For instance, the smiling man by the cold drinks stand serving customers iced tea at the Jingpin Teashop 300 meters away across the street is Lin's former primary and junior high school classmate, Lin Yu-cheng.

You Can Choose Your Path in Life

Lin Yu-cheng holds a Master's degree in agronomics from National Taiwan University. After three years working at a marine shipping company, he heard the story of Lin Yi-bei's venture, and decided to return to the village and give it a try himself. Since taking over his mother's tea stall, he has achieved 30-percent growth and expanded inventory to include black tea from nearby Yuchi Township. Coming back home helped Lin Yu-cheng realize that, when he worked from six in the morning until midnight, no matter how good the pay was, he was always working for someone else. Now, all his hard work pays off, because it is his business.

"Working in the city isn't fashionable anymore," Lin Yi-bei states emphatically as she passes Lin Yu-cheng's teashop. In the city she waited passively to be given orders and lacked the latitude to make her own choices. But after returning to her hometown and starting a business doing something she loves, she has more space, time and freedom. As long as the creativity keeps flowing, she can make three or four times as much as she did in the city.

Moving along another few steps, the handsome man in the traditional Thao attire frying up shrimp over a wok is another of Lin Yi-bei's classmates, Shih Chia-sheng. After living outside Ita Thao for a decade, and becoming a chef at a hotel in Hsinchu, he returned to look after his family's snack shop. Cooking up local Thao cuisine to suit popular tastes, he formulated a creative new menu with such dishes as fried shrimp with vegetables and chicken wings with sticky rice stuffing.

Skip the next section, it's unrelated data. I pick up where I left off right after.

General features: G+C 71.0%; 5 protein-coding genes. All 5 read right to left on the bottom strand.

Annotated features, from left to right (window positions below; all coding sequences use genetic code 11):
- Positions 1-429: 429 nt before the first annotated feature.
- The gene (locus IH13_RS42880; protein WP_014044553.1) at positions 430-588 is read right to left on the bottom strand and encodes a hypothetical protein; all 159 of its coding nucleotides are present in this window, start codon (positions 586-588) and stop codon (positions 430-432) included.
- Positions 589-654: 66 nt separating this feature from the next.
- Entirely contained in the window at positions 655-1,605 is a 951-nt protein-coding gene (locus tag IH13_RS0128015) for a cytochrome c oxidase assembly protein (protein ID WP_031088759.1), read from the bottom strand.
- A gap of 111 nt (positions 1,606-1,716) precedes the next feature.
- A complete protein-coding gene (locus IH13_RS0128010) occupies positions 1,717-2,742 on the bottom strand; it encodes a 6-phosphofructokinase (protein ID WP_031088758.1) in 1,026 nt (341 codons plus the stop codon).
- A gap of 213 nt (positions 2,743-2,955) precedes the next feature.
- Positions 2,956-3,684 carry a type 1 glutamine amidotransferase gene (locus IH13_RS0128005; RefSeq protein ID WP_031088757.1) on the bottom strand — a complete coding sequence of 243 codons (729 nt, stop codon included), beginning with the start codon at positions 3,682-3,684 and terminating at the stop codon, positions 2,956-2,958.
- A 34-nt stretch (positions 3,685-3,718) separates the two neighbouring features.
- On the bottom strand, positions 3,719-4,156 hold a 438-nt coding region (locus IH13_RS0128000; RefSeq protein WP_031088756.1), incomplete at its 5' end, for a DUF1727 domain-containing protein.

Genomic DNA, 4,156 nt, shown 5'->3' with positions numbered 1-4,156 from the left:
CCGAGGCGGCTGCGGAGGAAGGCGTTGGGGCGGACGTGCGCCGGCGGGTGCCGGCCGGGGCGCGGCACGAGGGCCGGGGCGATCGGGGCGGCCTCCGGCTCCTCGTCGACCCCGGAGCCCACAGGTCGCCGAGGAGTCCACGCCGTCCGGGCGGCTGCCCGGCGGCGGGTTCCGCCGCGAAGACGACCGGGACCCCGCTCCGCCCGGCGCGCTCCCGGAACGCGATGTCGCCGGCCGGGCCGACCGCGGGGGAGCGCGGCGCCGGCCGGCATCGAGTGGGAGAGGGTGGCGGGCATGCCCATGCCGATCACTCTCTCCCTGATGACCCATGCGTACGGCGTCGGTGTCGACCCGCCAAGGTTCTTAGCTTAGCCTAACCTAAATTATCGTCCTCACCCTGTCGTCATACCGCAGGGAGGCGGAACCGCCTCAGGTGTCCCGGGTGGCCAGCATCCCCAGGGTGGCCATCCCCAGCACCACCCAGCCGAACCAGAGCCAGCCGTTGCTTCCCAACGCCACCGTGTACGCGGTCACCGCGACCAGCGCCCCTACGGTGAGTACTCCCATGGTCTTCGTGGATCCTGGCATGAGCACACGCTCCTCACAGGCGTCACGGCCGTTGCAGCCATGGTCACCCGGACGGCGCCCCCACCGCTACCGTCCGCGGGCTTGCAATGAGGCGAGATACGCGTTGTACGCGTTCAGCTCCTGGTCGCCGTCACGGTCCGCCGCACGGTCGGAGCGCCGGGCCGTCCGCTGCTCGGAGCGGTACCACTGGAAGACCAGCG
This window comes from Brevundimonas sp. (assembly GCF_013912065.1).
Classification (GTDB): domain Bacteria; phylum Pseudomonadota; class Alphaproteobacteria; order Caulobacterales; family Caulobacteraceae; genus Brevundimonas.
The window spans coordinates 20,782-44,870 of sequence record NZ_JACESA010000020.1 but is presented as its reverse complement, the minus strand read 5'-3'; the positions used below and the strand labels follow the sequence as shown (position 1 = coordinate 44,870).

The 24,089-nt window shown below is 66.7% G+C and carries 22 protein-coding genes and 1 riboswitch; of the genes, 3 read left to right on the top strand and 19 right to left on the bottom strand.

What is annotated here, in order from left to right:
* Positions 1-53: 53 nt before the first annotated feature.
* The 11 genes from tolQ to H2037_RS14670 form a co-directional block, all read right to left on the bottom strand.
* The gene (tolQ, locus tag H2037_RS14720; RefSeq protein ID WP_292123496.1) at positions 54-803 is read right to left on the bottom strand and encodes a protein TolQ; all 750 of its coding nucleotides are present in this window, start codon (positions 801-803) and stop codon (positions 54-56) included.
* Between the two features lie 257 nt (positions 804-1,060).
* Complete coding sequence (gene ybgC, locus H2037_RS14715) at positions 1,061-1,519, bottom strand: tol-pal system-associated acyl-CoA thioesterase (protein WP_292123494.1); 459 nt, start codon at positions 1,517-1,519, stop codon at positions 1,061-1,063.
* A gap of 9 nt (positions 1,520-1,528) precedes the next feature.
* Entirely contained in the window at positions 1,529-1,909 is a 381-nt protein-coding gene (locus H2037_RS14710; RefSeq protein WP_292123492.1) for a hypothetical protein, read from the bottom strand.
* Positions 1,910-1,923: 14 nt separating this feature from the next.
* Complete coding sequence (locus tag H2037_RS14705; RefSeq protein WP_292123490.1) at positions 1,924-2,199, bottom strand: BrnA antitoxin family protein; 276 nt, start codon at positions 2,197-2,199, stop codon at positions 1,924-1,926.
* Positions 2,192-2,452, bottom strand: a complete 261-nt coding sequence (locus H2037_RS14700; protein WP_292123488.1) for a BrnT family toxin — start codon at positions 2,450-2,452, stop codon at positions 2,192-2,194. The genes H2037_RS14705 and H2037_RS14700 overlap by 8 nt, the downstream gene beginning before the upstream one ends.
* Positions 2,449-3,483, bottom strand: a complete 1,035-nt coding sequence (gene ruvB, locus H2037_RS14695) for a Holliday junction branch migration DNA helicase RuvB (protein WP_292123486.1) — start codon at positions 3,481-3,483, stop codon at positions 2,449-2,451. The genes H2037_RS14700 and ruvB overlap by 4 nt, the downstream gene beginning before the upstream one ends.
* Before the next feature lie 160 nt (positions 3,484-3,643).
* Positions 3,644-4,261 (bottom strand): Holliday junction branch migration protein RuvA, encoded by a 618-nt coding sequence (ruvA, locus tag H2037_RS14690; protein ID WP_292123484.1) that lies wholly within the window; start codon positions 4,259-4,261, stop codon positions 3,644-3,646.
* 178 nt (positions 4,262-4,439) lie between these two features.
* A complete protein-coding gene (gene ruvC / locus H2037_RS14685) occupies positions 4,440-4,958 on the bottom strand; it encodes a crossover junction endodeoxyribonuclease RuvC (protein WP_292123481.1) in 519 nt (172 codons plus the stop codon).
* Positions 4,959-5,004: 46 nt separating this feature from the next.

"The technical aspects are easily taken care of – the concepts are the hard part," says Lin Yi-bei. "Decide how you want to live, and you can choose your own path," she asserts as she expertly applies paint to a carved wooden owl's head. Revealing her vision, which she describes as ambitious but not out of reach, she says she wants to use her platform for owl infatuation to connect with bird lovers around the world, so that more people can get to know how adorable owls are.

Owls changed a young woman's life, and that woman impacted her community. Some day, perhaps, this beautiful story will become enshrined in Thao legend too.

Translated from the Chinese by David Toman